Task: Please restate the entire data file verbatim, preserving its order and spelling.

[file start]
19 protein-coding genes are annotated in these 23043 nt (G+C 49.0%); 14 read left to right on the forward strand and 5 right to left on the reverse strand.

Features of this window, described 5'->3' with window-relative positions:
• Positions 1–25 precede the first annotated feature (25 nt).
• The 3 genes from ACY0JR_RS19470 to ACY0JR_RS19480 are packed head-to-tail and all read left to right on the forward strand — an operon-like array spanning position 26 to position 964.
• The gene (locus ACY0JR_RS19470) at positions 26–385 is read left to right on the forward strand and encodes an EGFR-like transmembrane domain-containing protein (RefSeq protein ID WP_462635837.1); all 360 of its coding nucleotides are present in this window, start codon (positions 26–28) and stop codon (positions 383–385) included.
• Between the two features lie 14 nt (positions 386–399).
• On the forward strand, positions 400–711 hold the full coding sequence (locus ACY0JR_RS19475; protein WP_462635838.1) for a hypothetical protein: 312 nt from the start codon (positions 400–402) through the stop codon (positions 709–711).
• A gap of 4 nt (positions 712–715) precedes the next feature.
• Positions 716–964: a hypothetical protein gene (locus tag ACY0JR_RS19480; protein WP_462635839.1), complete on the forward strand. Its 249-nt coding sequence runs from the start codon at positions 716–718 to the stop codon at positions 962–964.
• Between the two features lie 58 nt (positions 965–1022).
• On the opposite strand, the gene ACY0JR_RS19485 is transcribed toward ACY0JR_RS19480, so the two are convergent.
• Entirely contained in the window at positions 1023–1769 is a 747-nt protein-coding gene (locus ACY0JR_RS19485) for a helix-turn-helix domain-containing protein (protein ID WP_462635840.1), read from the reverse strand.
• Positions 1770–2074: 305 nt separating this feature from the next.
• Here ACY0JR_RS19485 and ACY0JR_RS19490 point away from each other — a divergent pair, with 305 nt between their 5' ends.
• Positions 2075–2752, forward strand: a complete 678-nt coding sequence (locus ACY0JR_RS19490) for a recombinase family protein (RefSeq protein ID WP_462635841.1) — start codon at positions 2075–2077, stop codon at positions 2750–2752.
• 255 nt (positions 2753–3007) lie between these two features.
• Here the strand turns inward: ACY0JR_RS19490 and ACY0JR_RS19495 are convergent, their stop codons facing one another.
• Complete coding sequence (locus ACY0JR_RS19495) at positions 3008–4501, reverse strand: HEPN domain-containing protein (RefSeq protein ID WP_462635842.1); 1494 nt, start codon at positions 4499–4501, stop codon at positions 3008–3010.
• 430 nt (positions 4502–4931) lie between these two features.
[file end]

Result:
19 protein-coding genes are annotated in these 23043 nt (G+C 49.0%); 14 read left to right on the forward strand and 5 right to left on the reverse strand.

Features of this window, described 5'->3' with window-relative positions:
• Positions 1–25 precede the first annotated feature (25 nt).
• The 3 genes from ACY0JR_RS19470 to ACY0JR_RS19480 are packed head-to-tail and all read left to right on the forward strand — an operon-like array spanning position 26 to position 964.
• The gene (locus ACY0JR_RS19470) at positions 26–385 is read left to right on the forward strand and encodes an EGFR-like transmembrane domain-containing protein (RefSeq protein ID WP_462635837.1); all 360 of its coding nucleotides are present in this window, start codon (positions 26–28) and stop codon (positions 383–385) included.
• Between the two features lie 14 nt (positions 386–399).
• On the forward strand, positions 400–711 hold the full coding sequence (locus ACY0JR_RS19475; protein WP_462635838.1) for a hypothetical protein: 312 nt from the start codon (positions 400–402) through the stop codon (positions 709–711).
• A gap of 4 nt (positions 712–715) precedes the next feature.
• Positions 716–964: a hypothetical protein gene (locus tag ACY0JR_RS19480; protein WP_462635839.1), complete on the forward strand. Its 249-nt coding sequence runs from the start codon at positions 716–718 to the stop codon at positions 962–964.
• Between the two features lie 58 nt (positions 965–1022).
• On the opposite strand, the gene ACY0JR_RS19485 is transcribed toward ACY0JR_RS19480, so the two are convergent.
• Entirely contained in the window at positions 1023–1769 is a 747-nt protein-coding gene (locus ACY0JR_RS19485) for a helix-turn-helix domain-containing protein (protein ID WP_462635840.1), read from the reverse strand.
• Positions 1770–2074: 305 nt separating this feature from the next.
• Here ACY0JR_RS19485 and ACY0JR_RS19490 point away from each other — a divergent pair, with 305 nt between their 5' ends.
• Positions 2075–2752, forward strand: a complete 678-nt coding sequence (locus ACY0JR_RS19490) for a recombinase family protein (RefSeq protein ID WP_462635841.1) — start codon at positions 2075–2077, stop codon at positions 2750–2752.
• 255 nt (positions 2753–3007) lie between these two features.
• Here the strand turns inward: ACY0JR_RS19490 and ACY0JR_RS19495 are convergent, their stop codons facing one another.
• Complete coding sequence (locus ACY0JR_RS19495) at positions 3008–4501, reverse strand: HEPN domain-containing protein (RefSeq protein ID WP_462635842.1); 1494 nt, start codon at positions 4499–4501, stop codon at positions 3008–3010.
• 430 nt (positions 4502–4931) lie between these two features.